What's the problem?
Birds are dying - estimates suggest that about 25 million birds die each year from window collisions in Canada.
There are many species, including some species at risk, that collide with buildings in Canada.
In 2019, scientists reported a 29% decrease in birds since 1970.
Increased use of glass in modern architecture has increased the incidences of bird collisions.
Excessive use of artificial light - known as light pollution - may cause birds to wander off course and increase the likelihood of collisions.
What's the solution?
New and existing buildings should be made less harmful to migratory birds, with a focus on two key areas:
making glass less dangerous
reducing light pollution
These strategies can be incorporated into the design of new buildings and into retrofit projects of existing buildings.
Why do birds crash into windows?
Birds do not see window glass as a solid object and do not understand reflections.
Birds try to pass through glass to reach where they see open space or habitat.
Light pollution, especially from poorly positioned exterior lighting, impacts migration patterns.
Did you know?
Birds use the moon and stars to navigate. During peak bird migration periods—from March to May and from August to October— turn out all unnecessary lights and draw your blinds from 10 p.m. to 6 a.m.
Ways you can make glass less dangerous to birds
Modify glass to appear as a visible barrier rather than a potential fly-through area:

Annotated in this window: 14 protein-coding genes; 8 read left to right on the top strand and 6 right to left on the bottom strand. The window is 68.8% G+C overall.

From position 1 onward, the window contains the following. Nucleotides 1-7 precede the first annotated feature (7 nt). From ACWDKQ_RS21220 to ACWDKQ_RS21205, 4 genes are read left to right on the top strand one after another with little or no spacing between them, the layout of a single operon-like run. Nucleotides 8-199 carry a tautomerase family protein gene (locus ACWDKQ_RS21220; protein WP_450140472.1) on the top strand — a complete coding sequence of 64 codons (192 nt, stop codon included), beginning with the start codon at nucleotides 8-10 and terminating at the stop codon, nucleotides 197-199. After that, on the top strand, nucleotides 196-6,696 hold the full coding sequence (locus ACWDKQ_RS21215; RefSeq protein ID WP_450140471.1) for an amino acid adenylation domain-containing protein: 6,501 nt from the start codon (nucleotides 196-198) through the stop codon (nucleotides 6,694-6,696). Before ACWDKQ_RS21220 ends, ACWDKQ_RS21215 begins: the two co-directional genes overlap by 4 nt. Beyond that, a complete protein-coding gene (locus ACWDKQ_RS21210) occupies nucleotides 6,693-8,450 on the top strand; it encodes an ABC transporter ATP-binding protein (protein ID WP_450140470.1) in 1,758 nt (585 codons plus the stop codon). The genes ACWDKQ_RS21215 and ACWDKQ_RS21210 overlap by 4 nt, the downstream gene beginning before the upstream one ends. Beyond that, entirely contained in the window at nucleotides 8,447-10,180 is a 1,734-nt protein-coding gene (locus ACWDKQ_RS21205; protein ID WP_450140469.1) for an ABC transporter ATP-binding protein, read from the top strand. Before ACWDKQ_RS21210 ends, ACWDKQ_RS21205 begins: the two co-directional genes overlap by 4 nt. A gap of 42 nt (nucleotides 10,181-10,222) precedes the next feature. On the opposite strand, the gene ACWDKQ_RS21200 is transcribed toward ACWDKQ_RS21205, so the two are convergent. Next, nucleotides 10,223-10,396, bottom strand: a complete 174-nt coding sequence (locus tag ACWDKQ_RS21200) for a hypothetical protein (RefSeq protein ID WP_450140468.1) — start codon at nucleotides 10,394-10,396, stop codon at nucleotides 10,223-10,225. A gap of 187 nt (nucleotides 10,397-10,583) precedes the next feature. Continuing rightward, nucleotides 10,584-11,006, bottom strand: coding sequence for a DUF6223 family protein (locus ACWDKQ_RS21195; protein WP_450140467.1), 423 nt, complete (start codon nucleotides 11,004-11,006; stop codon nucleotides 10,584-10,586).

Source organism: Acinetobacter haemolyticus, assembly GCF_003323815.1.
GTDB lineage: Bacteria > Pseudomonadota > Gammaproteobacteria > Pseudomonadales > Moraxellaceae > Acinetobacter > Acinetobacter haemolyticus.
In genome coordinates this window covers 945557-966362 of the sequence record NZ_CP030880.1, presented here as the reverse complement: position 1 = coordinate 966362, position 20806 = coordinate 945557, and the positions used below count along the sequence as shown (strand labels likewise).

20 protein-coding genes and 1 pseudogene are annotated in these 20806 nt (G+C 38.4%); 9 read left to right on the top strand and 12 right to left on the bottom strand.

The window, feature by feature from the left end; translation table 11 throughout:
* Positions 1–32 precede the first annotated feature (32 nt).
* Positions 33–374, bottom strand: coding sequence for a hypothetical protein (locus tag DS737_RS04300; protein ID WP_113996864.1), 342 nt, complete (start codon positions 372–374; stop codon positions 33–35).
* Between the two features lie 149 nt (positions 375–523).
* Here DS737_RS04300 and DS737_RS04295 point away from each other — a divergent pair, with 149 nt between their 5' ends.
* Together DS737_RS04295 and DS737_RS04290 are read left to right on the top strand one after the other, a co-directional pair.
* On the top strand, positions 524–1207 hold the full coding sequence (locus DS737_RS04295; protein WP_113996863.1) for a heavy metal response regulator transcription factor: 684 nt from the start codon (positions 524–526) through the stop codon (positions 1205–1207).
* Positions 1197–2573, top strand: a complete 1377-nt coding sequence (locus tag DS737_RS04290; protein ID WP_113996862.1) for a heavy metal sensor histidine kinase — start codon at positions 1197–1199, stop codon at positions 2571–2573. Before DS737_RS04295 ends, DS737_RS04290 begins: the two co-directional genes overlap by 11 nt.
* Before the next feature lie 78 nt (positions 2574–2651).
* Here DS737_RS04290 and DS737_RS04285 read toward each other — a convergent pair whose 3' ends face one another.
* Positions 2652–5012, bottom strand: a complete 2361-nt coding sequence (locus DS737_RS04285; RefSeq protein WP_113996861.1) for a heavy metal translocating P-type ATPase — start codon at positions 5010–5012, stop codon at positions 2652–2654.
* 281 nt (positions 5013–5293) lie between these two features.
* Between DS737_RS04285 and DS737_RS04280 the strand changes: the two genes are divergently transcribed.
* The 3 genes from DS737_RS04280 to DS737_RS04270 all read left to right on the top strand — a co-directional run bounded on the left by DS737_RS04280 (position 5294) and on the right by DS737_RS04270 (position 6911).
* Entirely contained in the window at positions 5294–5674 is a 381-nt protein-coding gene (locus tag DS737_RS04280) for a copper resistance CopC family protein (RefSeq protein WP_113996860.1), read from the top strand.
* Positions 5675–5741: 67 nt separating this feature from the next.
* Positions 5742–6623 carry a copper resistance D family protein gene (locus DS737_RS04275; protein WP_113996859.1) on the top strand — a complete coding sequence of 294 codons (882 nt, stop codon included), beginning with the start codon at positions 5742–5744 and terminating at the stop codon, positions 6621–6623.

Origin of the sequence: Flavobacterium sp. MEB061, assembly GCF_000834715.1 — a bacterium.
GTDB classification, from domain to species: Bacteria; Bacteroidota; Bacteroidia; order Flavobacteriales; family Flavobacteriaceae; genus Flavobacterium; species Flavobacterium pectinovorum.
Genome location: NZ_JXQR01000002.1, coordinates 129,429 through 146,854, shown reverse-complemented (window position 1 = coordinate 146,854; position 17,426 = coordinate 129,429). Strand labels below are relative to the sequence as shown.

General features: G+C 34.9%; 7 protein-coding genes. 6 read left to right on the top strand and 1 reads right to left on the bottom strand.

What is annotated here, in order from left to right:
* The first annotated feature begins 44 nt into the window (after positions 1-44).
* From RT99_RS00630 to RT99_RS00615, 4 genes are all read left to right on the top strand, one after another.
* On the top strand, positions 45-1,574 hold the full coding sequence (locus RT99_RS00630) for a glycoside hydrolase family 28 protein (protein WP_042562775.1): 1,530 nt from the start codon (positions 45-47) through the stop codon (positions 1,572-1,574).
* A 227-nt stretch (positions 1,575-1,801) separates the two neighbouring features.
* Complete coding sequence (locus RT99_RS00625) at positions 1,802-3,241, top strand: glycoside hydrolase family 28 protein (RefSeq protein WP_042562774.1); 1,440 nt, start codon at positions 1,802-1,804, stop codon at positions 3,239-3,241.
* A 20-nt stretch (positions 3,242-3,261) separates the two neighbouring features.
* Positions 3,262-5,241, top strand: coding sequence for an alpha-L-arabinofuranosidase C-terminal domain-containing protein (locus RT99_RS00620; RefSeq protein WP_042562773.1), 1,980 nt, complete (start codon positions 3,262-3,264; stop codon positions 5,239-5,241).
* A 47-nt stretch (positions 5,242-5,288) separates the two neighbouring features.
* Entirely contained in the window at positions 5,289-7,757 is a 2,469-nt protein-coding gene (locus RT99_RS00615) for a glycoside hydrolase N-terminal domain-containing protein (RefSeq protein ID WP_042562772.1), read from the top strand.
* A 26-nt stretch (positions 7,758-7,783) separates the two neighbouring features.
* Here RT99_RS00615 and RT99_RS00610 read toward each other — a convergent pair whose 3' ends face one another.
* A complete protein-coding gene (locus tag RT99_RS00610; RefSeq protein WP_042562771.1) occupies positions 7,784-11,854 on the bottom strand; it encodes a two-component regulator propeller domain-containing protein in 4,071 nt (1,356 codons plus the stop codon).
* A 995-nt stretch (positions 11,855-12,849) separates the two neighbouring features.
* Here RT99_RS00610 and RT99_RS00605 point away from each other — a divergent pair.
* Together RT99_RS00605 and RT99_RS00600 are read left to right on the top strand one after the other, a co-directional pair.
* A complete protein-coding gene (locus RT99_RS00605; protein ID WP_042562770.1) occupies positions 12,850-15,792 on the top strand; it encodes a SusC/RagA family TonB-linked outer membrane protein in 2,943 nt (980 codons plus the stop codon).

- Use visual markers by having an image or pattern screened, printed or applied to the glass surface.
- Spaced at a maximum of 5 cm apart*, visual markers have proven to be the most effective way of deterring bird collisions with glass.
- Opaque, etched, stained, frosted glass, as well as glass block are excellent bird-friendly options.
Incorporate decorative facades to reduce the amount of visible glass:
- Screens, grilles, shutters and exterior shades are commonly-used elements that can make glass safer for birds.
*Source: CSA A460
Ways you can help to reduce light pollution
- Direct outside lighting towards the area requiring illumination
- Provide full cut-off (no light at or above 90 degrees from source) and have no up lighting
- Turn off lights at night
New lighting design criteria for development
Through recent changes to the Site Plan Control By-law, development requiring Site Plan Approval (commercial and multi-family residential) are required to design and construct developments to do the following:
direct lighting towards the area requiring illumination to reduce sky glow and light pollution which creates bird-friendly development.
provide full cut-off and have zero up lighting.